New Law Adopted by the City Council Will Make Number of Vacant Storefronts Public


Activists fighting to keep beloved mom-and-pop shops open around New York City just got some help from a recently passed bill which aims to arm them with more information in their battle.

The “Storefront Tracker” bill, which was approved by the New York City Council on July 23, will require landlords across the city to register the status of their ground- and second-floor retail spaces with the New York City Department of Finance. They’ll be required to report the square footage of the spaces and whether they’re vacant or occupied. If the latter, they must detail the monthly rents charged and when the individual leases begin and end.

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“For the past 20 years, people have been talking about the loss of our independently-owned businesses and thinking about different solutions,” said Councilwoman Helen Rosenthal, who first introduced the legislation in March. “Every time we talk about it, there’s a meaningful absence of data.”

The information on the vacant storefronts will be aggregated in a public, searchable database, according to the bill.

The other information will be used by the city to create datasets, which will show the average length of leases, rents, how long the spaces have remained empty in neighborhoods, along with what leases are set to expire within two years. The datasets will be broken down by the more than 2,000 census tracts, or 15 Council districts.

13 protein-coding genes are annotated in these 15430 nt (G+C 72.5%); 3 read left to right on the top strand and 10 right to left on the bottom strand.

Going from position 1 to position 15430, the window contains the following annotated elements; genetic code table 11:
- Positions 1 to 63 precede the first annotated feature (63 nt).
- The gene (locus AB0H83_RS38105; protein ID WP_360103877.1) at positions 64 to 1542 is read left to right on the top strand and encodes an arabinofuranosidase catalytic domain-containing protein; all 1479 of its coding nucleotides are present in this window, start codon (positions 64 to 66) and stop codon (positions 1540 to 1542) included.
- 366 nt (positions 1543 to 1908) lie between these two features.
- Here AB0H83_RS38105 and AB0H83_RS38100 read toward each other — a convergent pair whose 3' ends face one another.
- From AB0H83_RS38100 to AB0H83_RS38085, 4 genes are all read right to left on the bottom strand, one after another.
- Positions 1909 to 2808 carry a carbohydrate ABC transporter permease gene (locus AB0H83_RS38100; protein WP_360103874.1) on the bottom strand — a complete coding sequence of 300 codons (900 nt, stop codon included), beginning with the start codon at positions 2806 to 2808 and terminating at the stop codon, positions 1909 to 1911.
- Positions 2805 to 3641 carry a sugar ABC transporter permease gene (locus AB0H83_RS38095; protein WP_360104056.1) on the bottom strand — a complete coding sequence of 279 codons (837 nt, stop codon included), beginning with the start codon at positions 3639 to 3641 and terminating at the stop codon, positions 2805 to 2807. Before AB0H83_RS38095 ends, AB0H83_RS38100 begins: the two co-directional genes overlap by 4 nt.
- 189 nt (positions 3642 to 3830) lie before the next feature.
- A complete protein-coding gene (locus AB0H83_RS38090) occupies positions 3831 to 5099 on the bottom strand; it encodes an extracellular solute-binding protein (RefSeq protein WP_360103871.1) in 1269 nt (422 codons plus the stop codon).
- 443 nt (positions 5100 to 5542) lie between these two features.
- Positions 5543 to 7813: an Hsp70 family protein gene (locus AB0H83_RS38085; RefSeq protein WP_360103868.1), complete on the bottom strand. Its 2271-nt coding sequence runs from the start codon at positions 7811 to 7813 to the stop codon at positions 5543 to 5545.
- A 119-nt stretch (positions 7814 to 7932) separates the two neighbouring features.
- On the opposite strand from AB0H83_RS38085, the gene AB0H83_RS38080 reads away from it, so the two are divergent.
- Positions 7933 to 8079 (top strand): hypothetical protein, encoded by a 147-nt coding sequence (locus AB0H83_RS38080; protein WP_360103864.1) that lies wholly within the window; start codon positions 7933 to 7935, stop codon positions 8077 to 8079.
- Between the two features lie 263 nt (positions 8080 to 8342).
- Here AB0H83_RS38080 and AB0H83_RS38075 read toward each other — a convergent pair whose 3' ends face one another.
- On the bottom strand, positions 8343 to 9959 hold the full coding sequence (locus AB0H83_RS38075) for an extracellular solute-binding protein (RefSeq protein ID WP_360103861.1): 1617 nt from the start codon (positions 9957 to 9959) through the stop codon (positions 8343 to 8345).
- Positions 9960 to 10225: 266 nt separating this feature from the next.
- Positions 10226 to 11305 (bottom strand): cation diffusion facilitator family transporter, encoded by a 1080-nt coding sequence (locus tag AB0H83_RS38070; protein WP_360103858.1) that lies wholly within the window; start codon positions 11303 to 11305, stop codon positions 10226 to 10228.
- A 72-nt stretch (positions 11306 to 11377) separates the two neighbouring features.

The hope is that providing the New York City Department of Small Business with the lease expirations will help the agency step in to offer up help to tenants, such as aid in finding a lawyer or accessing credit, Rosenthal said.

“That could be a tool, if used properly, that could have meaningful results keeping our independently owned businesses in their current locations,” she said.

Under the bill, which is waiting to be signed into law by Mayor Bill de Blasio, landlords would have to submit the information as part of an existing annual report, the Real Property Income and Expense (RPIE) statement, to the Department of Finance. Also, if the occupancy or ownership if a storefront changes within the first six months of the year, landlords will be required to file another registration.

Omitting data would result in fines similar to if the RPIE wasn’t filed at all, which range from $300 to $100,000 depending on the value of the asset, according to the Finance Department.

Brokers and landlords expressed concerns with the new measure — especially over how much of the information collected will become public.

“I’m still a believer in letting the market do its thing,” said David Firestein, a managing partner of brokerage SCG Retail, who mostly represents tenants. “People get frustrated, so they want to kind of do a knee-jerk reaction, but it’s not going to make it better.”

Others worried that a simple map of where there are vacant storefronts won’t give potential new tenants “the full picture” of a neighborhood. It could potentially turn them off from a good deal by misrepresenting the health of a retail corridor or why a space could be priced higher than the neighborhood average.

“Sometimes there’s a vacancy because a particular retailer closed all their stores nationally and it’s not a problem with that location,” said Robin Abrams, a vice chairman at brokerage Compass. “A little bit of information is dangerous because it doesn’t necessarily properly lay out the situation. It can lead to a lot of assumptions and potentially a disconnect when it comes to a deal.”

But Rosenthal said the bill isn’t trying to “challenge the market.” Rather, she argues it’s helping the city find ways it could step in to help both tenants and landlords.